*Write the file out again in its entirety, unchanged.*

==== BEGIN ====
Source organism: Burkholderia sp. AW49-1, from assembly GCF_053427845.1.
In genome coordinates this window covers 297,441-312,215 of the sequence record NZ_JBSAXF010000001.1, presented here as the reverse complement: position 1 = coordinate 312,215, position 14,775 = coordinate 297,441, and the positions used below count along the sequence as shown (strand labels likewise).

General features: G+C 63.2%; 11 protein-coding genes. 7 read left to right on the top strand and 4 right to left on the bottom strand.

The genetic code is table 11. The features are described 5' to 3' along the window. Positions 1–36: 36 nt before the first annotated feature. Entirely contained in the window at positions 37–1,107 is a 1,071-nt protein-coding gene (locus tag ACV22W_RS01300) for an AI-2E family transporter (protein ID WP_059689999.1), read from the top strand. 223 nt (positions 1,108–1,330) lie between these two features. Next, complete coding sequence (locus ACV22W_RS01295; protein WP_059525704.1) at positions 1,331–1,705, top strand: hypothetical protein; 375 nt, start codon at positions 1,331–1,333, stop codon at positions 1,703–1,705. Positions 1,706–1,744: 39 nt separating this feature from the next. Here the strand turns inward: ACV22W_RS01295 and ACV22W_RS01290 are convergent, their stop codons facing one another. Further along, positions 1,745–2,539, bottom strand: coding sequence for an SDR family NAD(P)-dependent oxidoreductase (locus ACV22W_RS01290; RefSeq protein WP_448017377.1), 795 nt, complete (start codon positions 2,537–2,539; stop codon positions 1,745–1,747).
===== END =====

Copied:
Source organism: Burkholderia sp. AW49-1, from assembly GCF_053427845.1.
In genome coordinates this window covers 297,441-312,215 of the sequence record NZ_JBSAXF010000001.1, presented here as the reverse complement: position 1 = coordinate 312,215, position 14,775 = coordinate 297,441, and the positions used below count along the sequence as shown (strand labels likewise).

General features: G+C 63.2%; 11 protein-coding genes. 7 read left to right on the top strand and 4 right to left on the bottom strand.

The genetic code is table 11. The features are described 5' to 3' along the window. Positions 1–36: 36 nt before the first annotated feature. Entirely contained in the window at positions 37–1,107 is a 1,071-nt protein-coding gene (locus tag ACV22W_RS01300) for an AI-2E family transporter (protein ID WP_059689999.1), read from the top strand. 223 nt (positions 1,108–1,330) lie between these two features. Next, complete coding sequence (locus ACV22W_RS01295; protein WP_059525704.1) at positions 1,331–1,705, top strand: hypothetical protein; 375 nt, start codon at positions 1,331–1,333, stop codon at positions 1,703–1,705. Positions 1,706–1,744: 39 nt separating this feature from the next. Here the strand turns inward: ACV22W_RS01295 and ACV22W_RS01290 are convergent, their stop codons facing one another. Further along, positions 1,745–2,539, bottom strand: coding sequence for an SDR family NAD(P)-dependent oxidoreductase (locus ACV22W_RS01290; RefSeq protein WP_448017377.1), 795 nt, complete (start codon positions 2,537–2,539; stop codon positions 1,745–1,747).